Dontrelle’s Dilemma

By Tom Gage
Updated: March 31, 2009

LAKELAND, Fla. — Dontrelle Willis is suffering from anxiety disorder — an ailment which ranges, according to the National Mental Health Information Center, “from feelings of uneasiness to immobilizing bouts of terror.”

Willis didn’t know he was afflicted — doesn’t feel any different than he’s felt every day — but as of Sunday, he’s been placed on the 15-day disabled list and does not know when he’ll next pitch again.

When asked what Willis’ treatment will be, Dave Dombrowski, president and general manager of the Tigers, said, “I’m not at liberty to discuss that. But in order to place someone on the disabled list, it has to be an accepted medical condition — or else the commissioner’s office would not accept it. And they’ve accepted this.”

At the same time as the Willis move, the Tigers placed pitcher Joel Zumaya on the 15-day DL because of a sore right shoulder and have returned Rule 5 pick Kyle Bloom, a left-handed pitcher to the Pittsburgh Pirates.

Neither of those moves, however, was a surprise.

Willis’ condition was — even to him.

“I’m always an amped-up guy, but they’ve seen something in my blood work they didn’t like seeing,” he said after a discussion with team doctors. “And if they don’t like it, I don’t like it.

“I’ve been feeling good, but we have to fix it before it gets worse. … I want to be OK. I have kids. I just want to be fine.”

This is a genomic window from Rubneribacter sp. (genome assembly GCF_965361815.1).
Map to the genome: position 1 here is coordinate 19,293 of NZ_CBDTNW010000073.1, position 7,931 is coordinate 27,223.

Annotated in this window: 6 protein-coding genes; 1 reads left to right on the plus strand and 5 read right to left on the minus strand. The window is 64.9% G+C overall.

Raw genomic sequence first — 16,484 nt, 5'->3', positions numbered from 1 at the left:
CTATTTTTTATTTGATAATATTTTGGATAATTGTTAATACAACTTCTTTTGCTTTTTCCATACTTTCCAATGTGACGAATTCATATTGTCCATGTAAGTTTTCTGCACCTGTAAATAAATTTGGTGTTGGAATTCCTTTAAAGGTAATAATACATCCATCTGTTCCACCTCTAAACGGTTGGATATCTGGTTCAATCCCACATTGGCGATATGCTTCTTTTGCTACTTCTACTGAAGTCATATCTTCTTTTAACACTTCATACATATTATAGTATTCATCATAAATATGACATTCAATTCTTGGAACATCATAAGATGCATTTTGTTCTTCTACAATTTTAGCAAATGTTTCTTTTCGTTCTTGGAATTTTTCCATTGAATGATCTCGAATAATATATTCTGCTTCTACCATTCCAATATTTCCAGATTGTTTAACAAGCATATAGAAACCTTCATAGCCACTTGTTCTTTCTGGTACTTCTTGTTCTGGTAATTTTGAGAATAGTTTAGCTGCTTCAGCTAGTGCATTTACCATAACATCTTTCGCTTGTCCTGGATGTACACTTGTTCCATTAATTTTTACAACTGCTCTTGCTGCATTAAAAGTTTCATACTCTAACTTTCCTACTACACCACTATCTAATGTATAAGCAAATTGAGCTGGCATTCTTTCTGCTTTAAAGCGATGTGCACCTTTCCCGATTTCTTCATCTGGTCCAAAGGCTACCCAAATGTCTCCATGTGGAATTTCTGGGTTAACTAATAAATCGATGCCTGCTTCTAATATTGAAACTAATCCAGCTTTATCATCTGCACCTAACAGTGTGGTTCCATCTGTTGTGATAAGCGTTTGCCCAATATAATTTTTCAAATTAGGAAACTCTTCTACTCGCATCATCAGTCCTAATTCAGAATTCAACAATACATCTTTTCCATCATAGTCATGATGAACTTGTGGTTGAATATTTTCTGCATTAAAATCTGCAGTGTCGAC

When asked if Willis’ ailment is easily corrected, Dombrowski said only that, “We know it can be corrected.”

In other words, Willis’ stay on the disabled list at this point is open-ended. No one knows how long it will last.

“It’s unfortunate,” Willis said. “But I’m just more concerned about my health. If your health is not right, you have to take care of it. When a doctor speaks up, I’m going to listen.”

Under contract through 2010, with a salary of $10 million this year and $12 million next year, Willis said he expects to pitch again for the Tigers.

“Most definitely,” said the left-hander, who missed most of last year because of a combination of problems. “But I want to pitch for this team healthy.”

When asked if it was difficult to be suffering from an ailment he doesn’t understand, Willis replied, “No, because I have people around me who do. That’s why they get the big bucks, too.”